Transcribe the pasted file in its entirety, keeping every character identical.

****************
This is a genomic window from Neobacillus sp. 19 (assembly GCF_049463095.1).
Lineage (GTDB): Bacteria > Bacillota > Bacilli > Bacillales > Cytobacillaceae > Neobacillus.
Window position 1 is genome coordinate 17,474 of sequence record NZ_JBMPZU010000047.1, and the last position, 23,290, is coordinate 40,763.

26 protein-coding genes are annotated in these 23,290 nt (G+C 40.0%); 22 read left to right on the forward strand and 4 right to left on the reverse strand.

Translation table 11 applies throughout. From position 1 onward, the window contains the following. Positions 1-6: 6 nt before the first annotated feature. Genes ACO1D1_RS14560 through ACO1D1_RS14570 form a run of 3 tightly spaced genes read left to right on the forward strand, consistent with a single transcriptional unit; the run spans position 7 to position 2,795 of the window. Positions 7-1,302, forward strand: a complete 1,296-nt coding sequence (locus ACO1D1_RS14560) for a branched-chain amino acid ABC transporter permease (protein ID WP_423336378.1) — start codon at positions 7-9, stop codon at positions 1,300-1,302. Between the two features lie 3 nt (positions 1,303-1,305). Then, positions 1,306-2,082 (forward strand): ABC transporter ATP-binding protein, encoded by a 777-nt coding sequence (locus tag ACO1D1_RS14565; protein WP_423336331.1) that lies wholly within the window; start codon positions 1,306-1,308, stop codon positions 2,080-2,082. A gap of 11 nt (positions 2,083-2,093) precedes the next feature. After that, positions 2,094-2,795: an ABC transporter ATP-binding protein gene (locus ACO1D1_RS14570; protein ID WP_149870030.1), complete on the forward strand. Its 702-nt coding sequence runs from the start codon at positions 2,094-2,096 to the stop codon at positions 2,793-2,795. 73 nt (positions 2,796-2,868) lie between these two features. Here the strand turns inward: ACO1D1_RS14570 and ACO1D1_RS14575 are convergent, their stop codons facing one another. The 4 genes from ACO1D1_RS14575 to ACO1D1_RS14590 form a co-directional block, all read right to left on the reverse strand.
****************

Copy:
This is a genomic window from Neobacillus sp. 19 (assembly GCF_049463095.1).
Lineage (GTDB): Bacteria > Bacillota > Bacilli > Bacillales > Cytobacillaceae > Neobacillus.
Window position 1 is genome coordinate 17,474 of sequence record NZ_JBMPZU010000047.1, and the last position, 23,290, is coordinate 40,763.

26 protein-coding genes are annotated in these 23,290 nt (G+C 40.0%); 22 read left to right on the forward strand and 4 right to left on the reverse strand.

Translation table 11 applies throughout. From position 1 onward, the window contains the following. Positions 1-6: 6 nt before the first annotated feature. Genes ACO1D1_RS14560 through ACO1D1_RS14570 form a run of 3 tightly spaced genes read left to right on the forward strand, consistent with a single transcriptional unit; the run spans position 7 to position 2,795 of the window. Positions 7-1,302, forward strand: a complete 1,296-nt coding sequence (locus ACO1D1_RS14560) for a branched-chain amino acid ABC transporter permease (protein ID WP_423336378.1) — start codon at positions 7-9, stop codon at positions 1,300-1,302. Between the two features lie 3 nt (positions 1,303-1,305). Then, positions 1,306-2,082 (forward strand): ABC transporter ATP-binding protein, encoded by a 777-nt coding sequence (locus tag ACO1D1_RS14565; protein WP_423336331.1) that lies wholly within the window; start codon positions 1,306-1,308, stop codon positions 2,080-2,082. A gap of 11 nt (positions 2,083-2,093) precedes the next feature. After that, positions 2,094-2,795: an ABC transporter ATP-binding protein gene (locus ACO1D1_RS14570; protein ID WP_149870030.1), complete on the forward strand. Its 702-nt coding sequence runs from the start codon at positions 2,094-2,096 to the stop codon at positions 2,793-2,795. 73 nt (positions 2,796-2,868) lie between these two features. Here the strand turns inward: ACO1D1_RS14570 and ACO1D1_RS14575 are convergent, their stop codons facing one another. The 4 genes from ACO1D1_RS14575 to ACO1D1_RS14590 form a co-directional block, all read right to left on the reverse strand.